Solid gains from its motion control business, coupled with a strong contribution from its newly acquired Schmitt Bretten heat exchanger unit, helped American Precision Industries Inc. boost its second-quarter profits by 25 percent, the company said Wednesday.
The improved profits gave American Precision its 16th straight quarter with earnings that have increased by at least 25 percent -- and its ninth straight quarter of record profits.
The Cheektowaga manufacturer of electronic components, heat transfer and motion technology equipment said its profits rose to $1.97 million, or 25 cents per share, from $1.57 million, or 21 cents per share, a year ago. The earnings topped the 23 cents per share that the lone analyst surveyed by IBES International Inc. had expected.
American Precision said its sales increased by 26 percent to $39.6 million from $31.4 million the year before, mostly because of higher revenues from its motion business and the acquisitions of Gettys Corp. for its motion control business in April 1996 and Schmitt Bretten in January.
Excluding the acquisitions, the company's sales from existing operations rose by 5 percent, or $1.6 million, during the quarter.
Nevertheless, Kurt Wiedenhaupt, American Precision's chairman, president and chief executive officer, said the quarter had its ups and downs. "The second quarter proved to be a challenge, but certainly a surmountable one," he said.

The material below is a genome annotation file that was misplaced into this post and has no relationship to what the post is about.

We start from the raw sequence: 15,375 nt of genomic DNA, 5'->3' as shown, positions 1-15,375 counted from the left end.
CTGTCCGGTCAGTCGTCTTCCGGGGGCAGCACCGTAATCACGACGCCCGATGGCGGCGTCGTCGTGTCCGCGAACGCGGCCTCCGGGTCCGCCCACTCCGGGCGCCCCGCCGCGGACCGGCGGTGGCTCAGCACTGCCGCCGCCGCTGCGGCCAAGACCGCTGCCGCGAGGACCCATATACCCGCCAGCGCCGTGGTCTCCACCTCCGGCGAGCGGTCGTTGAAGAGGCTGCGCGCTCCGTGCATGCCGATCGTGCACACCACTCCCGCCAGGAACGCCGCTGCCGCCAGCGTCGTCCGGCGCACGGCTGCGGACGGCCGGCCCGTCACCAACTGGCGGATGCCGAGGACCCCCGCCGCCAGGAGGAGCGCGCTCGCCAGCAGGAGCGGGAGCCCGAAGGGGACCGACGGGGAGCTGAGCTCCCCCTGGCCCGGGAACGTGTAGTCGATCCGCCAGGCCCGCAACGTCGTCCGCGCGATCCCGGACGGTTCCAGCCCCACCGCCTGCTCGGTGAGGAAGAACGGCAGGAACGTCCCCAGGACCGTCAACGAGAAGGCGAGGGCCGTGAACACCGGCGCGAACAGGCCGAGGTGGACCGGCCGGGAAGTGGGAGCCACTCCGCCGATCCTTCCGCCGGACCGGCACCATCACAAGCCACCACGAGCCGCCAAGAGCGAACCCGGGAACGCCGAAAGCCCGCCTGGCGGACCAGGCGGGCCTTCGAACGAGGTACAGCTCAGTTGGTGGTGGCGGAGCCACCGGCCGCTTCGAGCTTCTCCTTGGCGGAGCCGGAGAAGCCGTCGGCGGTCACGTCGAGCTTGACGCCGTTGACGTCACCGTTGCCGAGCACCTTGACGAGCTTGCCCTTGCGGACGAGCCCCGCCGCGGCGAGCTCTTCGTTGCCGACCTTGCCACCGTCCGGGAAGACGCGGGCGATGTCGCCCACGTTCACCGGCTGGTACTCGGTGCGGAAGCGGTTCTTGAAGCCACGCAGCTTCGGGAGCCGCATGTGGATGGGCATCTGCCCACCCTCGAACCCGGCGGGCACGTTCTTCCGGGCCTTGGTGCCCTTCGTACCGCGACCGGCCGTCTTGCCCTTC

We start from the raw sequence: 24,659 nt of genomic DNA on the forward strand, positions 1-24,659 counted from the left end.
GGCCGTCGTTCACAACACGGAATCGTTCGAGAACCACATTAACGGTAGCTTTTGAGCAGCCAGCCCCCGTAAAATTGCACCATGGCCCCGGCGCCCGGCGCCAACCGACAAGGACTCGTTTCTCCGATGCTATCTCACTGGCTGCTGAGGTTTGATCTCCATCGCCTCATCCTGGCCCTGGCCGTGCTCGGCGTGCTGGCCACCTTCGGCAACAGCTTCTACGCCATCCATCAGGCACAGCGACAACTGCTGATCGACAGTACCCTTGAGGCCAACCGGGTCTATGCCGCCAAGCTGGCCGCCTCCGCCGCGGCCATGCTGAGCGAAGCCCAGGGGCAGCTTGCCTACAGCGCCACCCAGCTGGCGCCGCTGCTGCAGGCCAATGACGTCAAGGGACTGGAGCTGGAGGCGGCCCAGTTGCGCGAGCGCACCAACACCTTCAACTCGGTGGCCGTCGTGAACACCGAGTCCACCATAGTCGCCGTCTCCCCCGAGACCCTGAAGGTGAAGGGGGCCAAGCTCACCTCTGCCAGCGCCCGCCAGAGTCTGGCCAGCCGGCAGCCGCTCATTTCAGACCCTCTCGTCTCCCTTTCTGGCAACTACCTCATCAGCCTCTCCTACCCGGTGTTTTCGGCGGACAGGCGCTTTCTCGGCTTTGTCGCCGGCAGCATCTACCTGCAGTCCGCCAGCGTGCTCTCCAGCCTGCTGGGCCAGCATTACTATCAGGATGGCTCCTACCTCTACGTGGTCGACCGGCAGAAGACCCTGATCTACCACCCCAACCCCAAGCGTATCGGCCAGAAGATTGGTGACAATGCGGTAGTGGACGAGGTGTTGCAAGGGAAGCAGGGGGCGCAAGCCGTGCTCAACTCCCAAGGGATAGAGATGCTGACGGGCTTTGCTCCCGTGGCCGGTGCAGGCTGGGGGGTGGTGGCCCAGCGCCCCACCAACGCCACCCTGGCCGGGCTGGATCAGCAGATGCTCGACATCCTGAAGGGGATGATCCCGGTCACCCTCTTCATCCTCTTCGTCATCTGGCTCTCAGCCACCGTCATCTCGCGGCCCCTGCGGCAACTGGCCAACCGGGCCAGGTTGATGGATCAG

Weakness in the company's capital goods markets led to the layoff of 20 to 30 workers at its Basco division in Cheektowaga and the loss of another 10 to 15 jobs at its API-Ketema unit, said Deborah K. Pawlowski, an American Precision spokeswoman.
Those layoffs, coupled with a redesign in the way Basco produces one of its heat exchanger lines, are expected to save the company about $2.5 million a year. The new production method reduced that line's material costs by 20 percent, Ms. Pawlowski said. Basco employs a little less than 200 workers.
At the same time, the company's motion business increased its sales by 12 percent to $12.1 million because of the addition of new products and markets, while profit margins from those operations also strengthened, Ms. Pawlowski said.
Within the heat transfer business, the company's API Airtech unit, which moved into a new 82,000-square-foot plant that employs more than 200 people in Arcade earlier this year, enjoyed "rapid growth" during the quarter that offset the weakness at Basco, Ms. Pawlowski said. The acquisition of API Schmidt Bretten also contributed the increase in overall sales for the division.
The company's electronic components division had a "modest" increase in its overall sales and earnings, despite strong foreign competition, Wiedenhaupt said.
Wiedenhaupt also said he expects a turnaround at Portescap, the Swiss micro-motors manufacturer it acquired earlier this month. Portescap lost $2.3 million on $14.9 million in sales during the first quarter of this year, but Wiedenhaupt said the company's performance has improved since.
Since April, American Precision had been managing Portescap, which was profitable in 1995 and 1996, and has streamlined the firm's structure and been identifying ways to cut costs.
As a result, Wiedenhaupt said those moves, coupled with the sharing of sales channels, should allow Portescap to boost American Precision's profits.
The company booked $41.2 million in new orders during the quarter, up 35 percent from $30.5 million a year ago.
For the first half of this year, American Precision said its profits rose by 30 percent to $3.86 million, or 50 cents per share, from $2.97 million, or 40 cents per share, the year before. Sales grew by 41 percent to $75.4 million from $53.4 million.